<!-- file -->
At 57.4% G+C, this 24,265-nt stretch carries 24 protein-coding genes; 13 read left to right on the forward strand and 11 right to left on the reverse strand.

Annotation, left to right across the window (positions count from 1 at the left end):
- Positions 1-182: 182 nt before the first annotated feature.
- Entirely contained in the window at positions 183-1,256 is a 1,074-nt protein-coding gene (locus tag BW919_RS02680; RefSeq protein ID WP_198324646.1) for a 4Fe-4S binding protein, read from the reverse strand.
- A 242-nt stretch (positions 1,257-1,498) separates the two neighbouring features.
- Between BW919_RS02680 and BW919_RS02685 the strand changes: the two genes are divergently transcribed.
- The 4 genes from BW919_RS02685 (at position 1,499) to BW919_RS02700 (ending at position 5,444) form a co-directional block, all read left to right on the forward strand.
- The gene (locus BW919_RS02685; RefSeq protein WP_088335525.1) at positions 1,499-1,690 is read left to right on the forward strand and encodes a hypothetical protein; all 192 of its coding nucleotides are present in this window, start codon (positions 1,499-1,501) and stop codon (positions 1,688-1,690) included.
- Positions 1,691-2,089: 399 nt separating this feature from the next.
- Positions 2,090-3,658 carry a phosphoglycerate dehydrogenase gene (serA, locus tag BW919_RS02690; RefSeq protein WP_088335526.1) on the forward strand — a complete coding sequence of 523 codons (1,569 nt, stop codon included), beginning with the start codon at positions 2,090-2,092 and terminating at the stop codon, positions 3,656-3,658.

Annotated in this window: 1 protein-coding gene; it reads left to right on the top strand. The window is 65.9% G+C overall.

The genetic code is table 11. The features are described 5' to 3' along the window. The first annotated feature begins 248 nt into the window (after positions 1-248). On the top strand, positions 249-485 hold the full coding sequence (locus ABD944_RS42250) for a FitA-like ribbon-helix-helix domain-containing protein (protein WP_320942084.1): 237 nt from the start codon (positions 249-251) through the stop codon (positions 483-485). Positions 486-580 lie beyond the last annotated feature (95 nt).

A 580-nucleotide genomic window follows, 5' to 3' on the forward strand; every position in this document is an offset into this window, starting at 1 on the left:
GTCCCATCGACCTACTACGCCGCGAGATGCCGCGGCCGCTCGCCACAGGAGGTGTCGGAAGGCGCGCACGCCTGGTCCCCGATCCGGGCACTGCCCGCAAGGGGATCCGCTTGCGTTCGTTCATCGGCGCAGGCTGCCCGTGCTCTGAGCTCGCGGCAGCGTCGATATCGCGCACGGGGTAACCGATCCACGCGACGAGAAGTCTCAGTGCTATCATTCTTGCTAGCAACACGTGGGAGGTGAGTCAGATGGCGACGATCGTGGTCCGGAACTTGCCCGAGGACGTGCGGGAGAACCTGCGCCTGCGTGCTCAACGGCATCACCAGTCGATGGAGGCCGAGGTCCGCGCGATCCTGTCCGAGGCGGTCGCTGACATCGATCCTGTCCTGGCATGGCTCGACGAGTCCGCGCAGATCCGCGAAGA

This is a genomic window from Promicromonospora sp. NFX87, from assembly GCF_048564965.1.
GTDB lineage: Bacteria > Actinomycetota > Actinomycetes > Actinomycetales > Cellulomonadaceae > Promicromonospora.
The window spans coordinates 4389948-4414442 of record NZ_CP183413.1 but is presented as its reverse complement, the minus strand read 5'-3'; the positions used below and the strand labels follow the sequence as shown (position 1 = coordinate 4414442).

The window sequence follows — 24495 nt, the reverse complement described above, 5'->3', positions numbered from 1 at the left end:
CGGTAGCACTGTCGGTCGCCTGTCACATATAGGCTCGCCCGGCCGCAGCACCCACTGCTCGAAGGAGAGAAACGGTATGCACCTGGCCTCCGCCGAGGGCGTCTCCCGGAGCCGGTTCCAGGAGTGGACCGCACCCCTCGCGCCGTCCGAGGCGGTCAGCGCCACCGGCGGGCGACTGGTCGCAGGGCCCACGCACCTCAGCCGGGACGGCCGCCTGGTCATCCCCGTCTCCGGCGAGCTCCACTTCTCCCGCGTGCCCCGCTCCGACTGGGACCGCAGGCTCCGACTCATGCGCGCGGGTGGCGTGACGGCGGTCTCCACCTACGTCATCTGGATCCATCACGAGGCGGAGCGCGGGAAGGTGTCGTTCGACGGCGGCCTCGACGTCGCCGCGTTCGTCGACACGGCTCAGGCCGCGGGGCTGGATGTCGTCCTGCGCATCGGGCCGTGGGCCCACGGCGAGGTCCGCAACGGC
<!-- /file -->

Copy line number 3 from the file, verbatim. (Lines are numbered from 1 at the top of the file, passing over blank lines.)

- Positions 1-182: 182 nt before the first annotated feature.